It appears that the Belgium Gaming Commission hasn’t actually come to the conclusion that loot boxes are actually gambling.
In an article published on French website, rtbf.com, it was revealed that due to the language of the article and the weaknesses of Google Translate, the resulting message from last night wasn’t wholly accurate. Specifically, the article on VTM News cites the words of the Minister of Justice Koen Geens, who did state that he would like to see in-game purchases banned in video games, but also takes a quote used by the Commission at the launch of its investigation: “The mixture of money and addiction is a game of chance.”
Due to these statements and the belief that one of them was made at the end of the investigation, rather than the beginning, led many to believe that the Belgium Gaming Commission came to such a conclusion when it hadn’t. In reality, the statement: “mixture of money and addiction is a game of chance,” is merely descriptive of the investigation’s intent rather than its conclusion and Geens’ statement is simply his feelings on the matter.
So, the bottom line is that while some people do believe that loot boxes in video games are indeed a form of gambling, it’s not the conclusion that the Gaming Commission has reached. In fact, it hasn’t reached any conclusion at all.
In everyone’s quest to see loot boxes demolished and EA suffer, we forgot one important thing: Google Translate is not a replacement for a legitimate translation or simply talking to those involved. Lesson learned.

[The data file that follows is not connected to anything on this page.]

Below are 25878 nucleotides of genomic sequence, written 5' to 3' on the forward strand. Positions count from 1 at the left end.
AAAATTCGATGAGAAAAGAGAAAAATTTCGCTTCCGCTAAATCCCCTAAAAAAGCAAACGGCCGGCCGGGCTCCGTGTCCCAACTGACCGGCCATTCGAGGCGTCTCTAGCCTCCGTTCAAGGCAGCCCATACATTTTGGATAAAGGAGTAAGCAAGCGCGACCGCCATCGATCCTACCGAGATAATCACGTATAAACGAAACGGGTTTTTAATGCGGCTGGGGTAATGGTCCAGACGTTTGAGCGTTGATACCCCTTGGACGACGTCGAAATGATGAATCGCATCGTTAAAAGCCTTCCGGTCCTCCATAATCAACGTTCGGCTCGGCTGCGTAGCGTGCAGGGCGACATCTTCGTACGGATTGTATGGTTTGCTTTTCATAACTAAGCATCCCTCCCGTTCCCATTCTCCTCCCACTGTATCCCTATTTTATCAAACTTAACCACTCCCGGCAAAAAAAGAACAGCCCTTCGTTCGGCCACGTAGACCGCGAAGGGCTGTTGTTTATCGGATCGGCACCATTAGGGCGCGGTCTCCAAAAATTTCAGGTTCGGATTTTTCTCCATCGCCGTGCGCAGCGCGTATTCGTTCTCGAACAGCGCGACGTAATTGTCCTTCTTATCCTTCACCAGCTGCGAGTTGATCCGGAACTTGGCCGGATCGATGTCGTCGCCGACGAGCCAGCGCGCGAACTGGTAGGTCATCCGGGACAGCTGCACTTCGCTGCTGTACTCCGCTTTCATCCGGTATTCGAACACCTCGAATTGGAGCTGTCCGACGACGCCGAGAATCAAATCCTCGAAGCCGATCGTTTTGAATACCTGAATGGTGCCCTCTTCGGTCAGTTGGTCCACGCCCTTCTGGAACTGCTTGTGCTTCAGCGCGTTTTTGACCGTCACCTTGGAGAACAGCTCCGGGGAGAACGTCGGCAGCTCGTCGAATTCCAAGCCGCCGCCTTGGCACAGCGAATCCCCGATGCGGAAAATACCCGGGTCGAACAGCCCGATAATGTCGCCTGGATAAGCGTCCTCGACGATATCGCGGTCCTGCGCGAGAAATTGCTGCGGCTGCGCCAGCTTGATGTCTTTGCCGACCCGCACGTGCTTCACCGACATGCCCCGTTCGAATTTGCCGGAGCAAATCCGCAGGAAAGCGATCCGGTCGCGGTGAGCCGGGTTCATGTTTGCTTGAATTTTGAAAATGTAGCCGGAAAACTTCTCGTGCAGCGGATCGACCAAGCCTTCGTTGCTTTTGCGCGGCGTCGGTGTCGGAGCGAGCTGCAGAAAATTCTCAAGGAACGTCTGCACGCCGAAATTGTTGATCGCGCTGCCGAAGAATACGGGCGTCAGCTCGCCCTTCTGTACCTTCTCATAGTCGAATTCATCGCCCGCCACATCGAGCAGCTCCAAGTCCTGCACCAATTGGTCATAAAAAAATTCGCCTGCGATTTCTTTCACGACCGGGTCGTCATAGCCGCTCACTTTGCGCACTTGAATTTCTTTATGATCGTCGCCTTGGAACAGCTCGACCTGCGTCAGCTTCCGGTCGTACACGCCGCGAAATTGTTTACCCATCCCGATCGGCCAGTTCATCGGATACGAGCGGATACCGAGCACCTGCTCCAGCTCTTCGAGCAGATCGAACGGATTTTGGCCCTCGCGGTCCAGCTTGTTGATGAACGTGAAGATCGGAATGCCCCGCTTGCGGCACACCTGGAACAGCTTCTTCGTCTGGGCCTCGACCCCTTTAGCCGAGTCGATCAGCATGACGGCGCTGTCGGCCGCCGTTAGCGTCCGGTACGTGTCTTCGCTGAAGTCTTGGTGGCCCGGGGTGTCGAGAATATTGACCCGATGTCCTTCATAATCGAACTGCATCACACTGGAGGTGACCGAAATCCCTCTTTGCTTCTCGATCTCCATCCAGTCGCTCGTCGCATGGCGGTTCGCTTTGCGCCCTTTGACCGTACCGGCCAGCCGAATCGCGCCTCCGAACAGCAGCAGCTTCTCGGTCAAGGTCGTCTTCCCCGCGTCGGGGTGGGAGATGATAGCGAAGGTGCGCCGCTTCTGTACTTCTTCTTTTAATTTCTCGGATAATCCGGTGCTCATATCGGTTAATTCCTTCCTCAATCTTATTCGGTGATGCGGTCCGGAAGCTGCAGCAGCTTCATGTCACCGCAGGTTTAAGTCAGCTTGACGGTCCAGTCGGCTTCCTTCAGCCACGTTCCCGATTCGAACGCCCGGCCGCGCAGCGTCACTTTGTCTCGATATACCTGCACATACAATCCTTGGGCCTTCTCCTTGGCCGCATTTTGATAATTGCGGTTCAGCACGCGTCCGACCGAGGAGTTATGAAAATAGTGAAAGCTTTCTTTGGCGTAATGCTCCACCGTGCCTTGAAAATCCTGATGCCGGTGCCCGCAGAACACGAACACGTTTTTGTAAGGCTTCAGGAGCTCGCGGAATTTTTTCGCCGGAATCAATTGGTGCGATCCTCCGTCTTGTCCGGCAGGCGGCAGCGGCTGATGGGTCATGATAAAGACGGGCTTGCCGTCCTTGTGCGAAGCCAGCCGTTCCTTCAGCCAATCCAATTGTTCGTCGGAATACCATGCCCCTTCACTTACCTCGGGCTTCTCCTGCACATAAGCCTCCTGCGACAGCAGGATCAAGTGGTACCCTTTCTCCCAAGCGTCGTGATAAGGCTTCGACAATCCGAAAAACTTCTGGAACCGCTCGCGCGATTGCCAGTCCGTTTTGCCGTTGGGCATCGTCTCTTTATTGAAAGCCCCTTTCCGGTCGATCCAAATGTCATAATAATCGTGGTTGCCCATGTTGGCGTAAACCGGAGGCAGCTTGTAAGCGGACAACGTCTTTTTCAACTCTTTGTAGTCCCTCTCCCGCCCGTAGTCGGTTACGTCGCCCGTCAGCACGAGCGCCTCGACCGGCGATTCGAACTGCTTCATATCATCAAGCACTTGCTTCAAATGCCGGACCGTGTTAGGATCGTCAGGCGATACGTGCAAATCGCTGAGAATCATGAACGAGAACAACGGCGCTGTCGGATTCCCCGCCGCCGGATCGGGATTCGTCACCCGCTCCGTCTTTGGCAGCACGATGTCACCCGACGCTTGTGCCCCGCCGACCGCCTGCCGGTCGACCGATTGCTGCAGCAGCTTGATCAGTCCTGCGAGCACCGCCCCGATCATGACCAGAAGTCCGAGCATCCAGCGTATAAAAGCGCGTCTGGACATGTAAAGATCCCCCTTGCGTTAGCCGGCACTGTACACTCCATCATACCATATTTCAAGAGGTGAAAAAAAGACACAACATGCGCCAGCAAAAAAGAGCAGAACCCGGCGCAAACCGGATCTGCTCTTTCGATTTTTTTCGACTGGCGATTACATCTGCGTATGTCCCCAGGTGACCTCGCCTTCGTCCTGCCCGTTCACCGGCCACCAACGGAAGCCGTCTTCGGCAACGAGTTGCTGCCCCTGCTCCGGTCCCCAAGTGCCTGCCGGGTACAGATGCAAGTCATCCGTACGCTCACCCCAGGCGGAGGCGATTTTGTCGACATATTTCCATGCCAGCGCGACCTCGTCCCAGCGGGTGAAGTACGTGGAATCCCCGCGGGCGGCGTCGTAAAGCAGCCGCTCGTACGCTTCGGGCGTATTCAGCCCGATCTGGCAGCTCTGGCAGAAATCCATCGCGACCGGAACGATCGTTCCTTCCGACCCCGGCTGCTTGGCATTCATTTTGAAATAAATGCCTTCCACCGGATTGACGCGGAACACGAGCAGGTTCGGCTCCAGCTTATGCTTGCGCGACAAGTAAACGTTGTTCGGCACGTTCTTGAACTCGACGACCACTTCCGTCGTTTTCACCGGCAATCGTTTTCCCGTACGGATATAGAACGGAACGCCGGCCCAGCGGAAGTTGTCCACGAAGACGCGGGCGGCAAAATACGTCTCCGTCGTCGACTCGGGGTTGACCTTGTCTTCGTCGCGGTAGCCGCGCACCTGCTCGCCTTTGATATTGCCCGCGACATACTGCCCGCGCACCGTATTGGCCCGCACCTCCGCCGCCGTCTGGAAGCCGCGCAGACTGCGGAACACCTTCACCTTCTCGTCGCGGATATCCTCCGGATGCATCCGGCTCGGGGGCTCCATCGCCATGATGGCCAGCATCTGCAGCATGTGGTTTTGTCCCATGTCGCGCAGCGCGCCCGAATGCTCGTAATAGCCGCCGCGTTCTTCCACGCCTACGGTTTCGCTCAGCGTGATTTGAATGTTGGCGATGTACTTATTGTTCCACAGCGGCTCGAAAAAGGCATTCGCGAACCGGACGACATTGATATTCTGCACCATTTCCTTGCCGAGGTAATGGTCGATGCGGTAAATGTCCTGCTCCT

In a surprising turn of events, Belgium’s Gaming Commission has ruled that loot boxes are indeed gambling and wants to see them banned in Europe.
Everything began last week when EA took things one step too far in Star Wars Battlefront 2 and tied paid loot boxes to progression. Naturally, people weren’t too pleased with this development and caused in uproar. It wasn’t just gamers who caught wind of this, as regular news outlets and, evidently, Belgium’s Gaming Commission did as well.
They looked into it and announced today that they do see purchasing loot boxes as a form of gambling and wants to see them gone from Europe. What’s surprising here isn’t just the fact they came to this conclusion, it’s the fact that they genuinely looked into at all. Loot Boxes have been an oft-discussed topic for the past month or so, and other groups have been quick to say they weren’t gambling, often likening them to card games.
The Gaming Commission said in the ruling: “The mixing of money and addiction is gambling.”
Belgium’s Minister of Justice Koen Geens also weighed in, saying, “Mixing gambling and gaming, especially at a young age, is dangerous for the mental health of the child.”
Though their stance is clear, there are still two important things to remember:
First, this only applies to loot boxes like in Battlefront 2 or Overwatch. Though many note the difference between the way loot boxes are implemented in both games (progression vs cosmetics), the Gaming Commission sees no difference between the two. So long as you don’t know what you’re paying for, then it’s gambling. Conversely, since you know exactly what you’re paying for, other forms of in-game purchases are still okay in their book.
Second, this is just a ruling — nothing more, nothing less. With this decision, loot boxes have merely been put on notice and merely gives cause for the Gaming Commission to seek their banishment from Europe. However, it still takes time to see that passed into law (assuming it gets passed at all).
Despite these caveats, this is still a significant event. Loot boxes are heavily regulated in Asia, but the US typically doesn’t pay much attention to what that region does when it comes to law. However, with Europe taking action, the folks in the US are far more likely to take action.
All that’s left is to see if they do.